Over the last couple of weeks we’ve been playing the remember when game here in Chez Tracey. You see it’s two years since we were on our mega roadtrip around the UK, and every day another memory is popping up on the Timehop app on my phone.

One of the strongest memories we all have of that trip is just how much we enjoyed the lead up to Christmas over there. Especially in London. It was somehow more, I don’t know, how I’d imagined that Christmas would be.

It wasn’t just that it was grey and cold, or dark so early, it was also the smells, the lights, the decorations, the…you know what? I think I’ll need to list them all…

The Christmas markets

We were debating the other day which one we enjoyed the most – the one in Edinburgh with the carousel bar, or the one in London along Southbank…or maybe the one in Bath?

Edinburgh Christmas markets
Edinburgh Christmas Markets

One thing we all agree on is that the best part of the markets was the mulled wine and yummy things – and all the Christmas jumpers.

Christmas jumpers

at Notting Hill market

They really are a thing. There’s even a “wear your Christmas jumper to work day” day. Sarah bought 2 jumpers – which she actually does wear at Christmas…with the air conditioning going, of course. She really wishes she’d bought this one.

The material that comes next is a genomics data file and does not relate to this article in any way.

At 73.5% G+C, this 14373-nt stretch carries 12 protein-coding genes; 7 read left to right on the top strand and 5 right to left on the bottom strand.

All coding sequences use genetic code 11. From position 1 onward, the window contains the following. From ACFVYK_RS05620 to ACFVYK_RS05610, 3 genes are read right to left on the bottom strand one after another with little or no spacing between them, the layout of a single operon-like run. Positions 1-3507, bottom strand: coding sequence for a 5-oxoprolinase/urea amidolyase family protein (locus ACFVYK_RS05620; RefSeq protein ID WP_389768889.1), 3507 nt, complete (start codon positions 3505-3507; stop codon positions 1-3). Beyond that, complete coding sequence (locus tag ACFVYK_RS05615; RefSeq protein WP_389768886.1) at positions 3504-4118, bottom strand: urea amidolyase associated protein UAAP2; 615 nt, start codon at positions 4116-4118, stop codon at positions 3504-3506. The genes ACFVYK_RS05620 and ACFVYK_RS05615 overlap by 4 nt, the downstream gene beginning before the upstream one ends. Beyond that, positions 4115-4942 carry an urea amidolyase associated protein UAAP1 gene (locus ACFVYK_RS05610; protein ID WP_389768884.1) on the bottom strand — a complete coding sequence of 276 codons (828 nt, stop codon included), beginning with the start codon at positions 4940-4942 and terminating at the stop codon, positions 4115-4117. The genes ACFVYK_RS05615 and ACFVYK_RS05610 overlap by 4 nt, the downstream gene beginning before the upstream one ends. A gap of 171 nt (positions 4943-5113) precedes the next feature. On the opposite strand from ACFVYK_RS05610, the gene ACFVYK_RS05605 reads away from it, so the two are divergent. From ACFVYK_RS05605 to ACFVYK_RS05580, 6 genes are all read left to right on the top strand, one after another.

It’s not just about wearing Christmas sweaters though, check out this guy who had a whole suit made from Christmas themed fabric.

The ads

Oh how we loved the Christmassy ads. It wasn’t just the fabulous ads the major department stores do, but the ones you’d see on the Tube that would have you singing the tune with all the wrong words.

And my favourite? This one for Mamma Mia.

The store windows

So so so gloriously, luxuriously, decadently seasonal.

And then you step inside the store. Words and pictures just can’t convey how it feels to walk into these stores. It’s completely overwhelming.

As for the money that some people spend on things, well, that’s just ludicrous. We had a competition in Fortnum and Masons to find the most expensive pack of Christmas crackers. The ones in the pic below were 1000GBP – and not a paper hat or daggy joke in sight. Speaking of which, what do you call 50 penguins in Trafalgar Square? Lost.

The thing is, there’s only 6 crackers in this box and if you can afford to spend this on crackers, I’d like to bet that you’re having more than 6 people for Christmas lunch…just saying.

Then there was this heirloom advent calendar that for a ridiculous amount of cash you could pass down through generations of silver spoon-fed little darlings.

The lights and street decorations

Covent Garden

London does this well…really well.

It’s Lovin’ Life Linky time…

It’s Thursday, so it’s time to look for our happy and share it about a bit. The Lovin’ Life Linky is brought to you by Team Lovin’ Life: Deep Fried Fruit, DebbishSeize the Day ProjectWrite of the Middle50 Shades of AgeLifestyle Fifty  and, of course, me.